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Rikka Dimalanta

Senior Spencer Vance practices during lunch on Oct. 6 for his piano solo of Rachmaninoff’s “Prelude.”

Musicians prepare for first in-person World Music Day performance in over a year

 

Since he was five years old, senior Spencer Vance has been practicing piano. And now those years of practice have led up to the privilege of performing once again for his final World Music Day (WMD). 

“I was originally just forced (to play piano) and then I took a little break. Then I actually found a passion for it, so I started to pursue it as something I enjoyed doing instead of something that was forced upon,” Vance said, who is performing in “Let It Be” by The Beatles as well as Rachmaninoff’s “Prelude” piano solo in C sharp minor.

While last year’s WMD was virtual, this year the students are finally back in the music classroom and preparing for this year’s WMD with each passing day. As of now, there are no planned live shows for the school audience due to COVID guidelines.

World Music Day is an international event with concerts worldwide to honor journalist Daniel Pearl and his passion for musical arts. It’s usually held in October to recognize Pearl’s birth month, with last year being delayed due to the pandemic. This year’s WMD theme is about the freedom to come back to school and be with other people, with the musicians also having the freedom to make music alongside others once again. The musical lineup ranges everywhere from alternative rock such as music from The Strokes and The Beatles, Rachmaninoff piano solos and some cello performances, which music teacher Wes Hambright is especially looking forward to. 

“That’s kind of what music is all about really,” Hambright said. “Playing with other musicians.”

The performance is planned to be recorded and posted on YouTube. Although Hambright and his students would like to perform live for the school, there have been many constant changes in their plans, specifically because of how enclosed the MPR (Multi-Purpose Room) is. Nevertheless, the students are still doing their best to make sure this year’s show lives up to the previous ones, no matter the situation.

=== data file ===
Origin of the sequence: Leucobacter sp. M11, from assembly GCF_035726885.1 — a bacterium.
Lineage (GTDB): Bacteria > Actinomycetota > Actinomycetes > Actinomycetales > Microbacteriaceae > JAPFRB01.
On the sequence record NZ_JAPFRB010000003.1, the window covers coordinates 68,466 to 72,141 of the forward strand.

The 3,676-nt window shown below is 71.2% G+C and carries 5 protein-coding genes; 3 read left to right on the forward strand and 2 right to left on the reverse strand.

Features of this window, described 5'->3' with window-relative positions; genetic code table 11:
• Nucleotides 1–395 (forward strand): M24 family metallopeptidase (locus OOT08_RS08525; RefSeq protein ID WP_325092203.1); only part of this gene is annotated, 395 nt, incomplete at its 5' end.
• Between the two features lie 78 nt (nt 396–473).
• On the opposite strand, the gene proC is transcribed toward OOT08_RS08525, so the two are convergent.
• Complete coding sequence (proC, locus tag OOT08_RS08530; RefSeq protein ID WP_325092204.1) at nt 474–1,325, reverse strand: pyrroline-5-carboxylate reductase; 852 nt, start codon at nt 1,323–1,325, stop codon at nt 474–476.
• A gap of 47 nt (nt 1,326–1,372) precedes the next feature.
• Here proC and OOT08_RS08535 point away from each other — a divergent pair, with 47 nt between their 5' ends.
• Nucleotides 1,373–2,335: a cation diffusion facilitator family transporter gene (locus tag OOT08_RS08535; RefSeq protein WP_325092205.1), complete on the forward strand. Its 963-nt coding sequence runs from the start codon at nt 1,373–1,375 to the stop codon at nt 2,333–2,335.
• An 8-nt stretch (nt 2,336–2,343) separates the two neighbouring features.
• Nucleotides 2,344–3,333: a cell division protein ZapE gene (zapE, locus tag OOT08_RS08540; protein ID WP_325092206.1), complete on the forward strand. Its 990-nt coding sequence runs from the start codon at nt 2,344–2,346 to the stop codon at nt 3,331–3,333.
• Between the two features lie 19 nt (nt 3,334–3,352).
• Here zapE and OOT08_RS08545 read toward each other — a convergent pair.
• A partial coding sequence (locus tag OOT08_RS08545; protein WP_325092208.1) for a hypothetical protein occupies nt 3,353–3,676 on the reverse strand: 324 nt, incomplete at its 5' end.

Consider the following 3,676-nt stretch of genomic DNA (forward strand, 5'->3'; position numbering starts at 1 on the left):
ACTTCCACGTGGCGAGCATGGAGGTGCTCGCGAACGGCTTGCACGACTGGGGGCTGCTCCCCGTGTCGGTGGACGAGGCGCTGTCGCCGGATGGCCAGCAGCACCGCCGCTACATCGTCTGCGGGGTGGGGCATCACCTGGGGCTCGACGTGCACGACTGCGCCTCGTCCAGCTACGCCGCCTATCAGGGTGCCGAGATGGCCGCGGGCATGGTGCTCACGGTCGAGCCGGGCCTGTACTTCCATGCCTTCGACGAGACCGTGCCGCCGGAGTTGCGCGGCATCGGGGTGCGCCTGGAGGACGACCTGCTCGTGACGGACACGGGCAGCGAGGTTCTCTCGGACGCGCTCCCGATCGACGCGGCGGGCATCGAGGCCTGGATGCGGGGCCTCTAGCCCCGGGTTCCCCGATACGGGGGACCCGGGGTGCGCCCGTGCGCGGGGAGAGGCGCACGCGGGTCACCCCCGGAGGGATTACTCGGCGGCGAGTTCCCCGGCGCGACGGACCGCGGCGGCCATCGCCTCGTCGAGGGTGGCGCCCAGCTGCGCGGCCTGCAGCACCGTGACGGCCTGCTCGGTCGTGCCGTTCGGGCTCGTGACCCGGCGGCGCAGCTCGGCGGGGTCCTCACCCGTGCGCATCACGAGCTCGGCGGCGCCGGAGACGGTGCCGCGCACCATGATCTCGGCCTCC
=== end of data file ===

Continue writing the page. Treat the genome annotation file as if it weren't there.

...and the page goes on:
“The students are working very hard and they’re very dedicated to putting on a great show,” Hambright said. “Not only music wise, but we also have a crew of design and decorating people who are coming up with ideas for how we’re going to decorate the MPR.”

Senior Jose Arcilla, who is also the TA for Hambright’s class, is another one of the musicians performing this year and it will also be his final WMD. Arcilla has been involved in WMD for three years and he’s been playing guitar for around five years. This year, he’s performing in many of the songs including “Last Nite” and “Reptilia” by The Strokes.

“It’s kind of bittersweet to know that this is my last World Music Day, but I think that it’s a good opportunity for me and my bandmates. I know it’s going to be a good time,” Arcilla said.

Usually there would be performers every year who practice their skills gradually over time, however because of the pandemic there are some new musicians this year that have to learn and practice within a month. While the learning curve has brought a challenge, Arcilla feels that the COVID protocols haven’t given them any trouble.

“The distance between us doesn’t really matter because we know that we connect using the music,” Arcilla said.

Another student participating in WMD is sophomore Samantha Fuentes, who will be performing for her first time. She will be performing her first cello duet with senior Derek Calderon in “La Cinquantaine” by Gabriel Marie. Fuentes chose to perform this year because she thought it would be great motivation after not playing her cello for over a year.

“I’m looking forward to learning the piece and mastering it,” Fuentes said. “It’s really rewarding in the end.”

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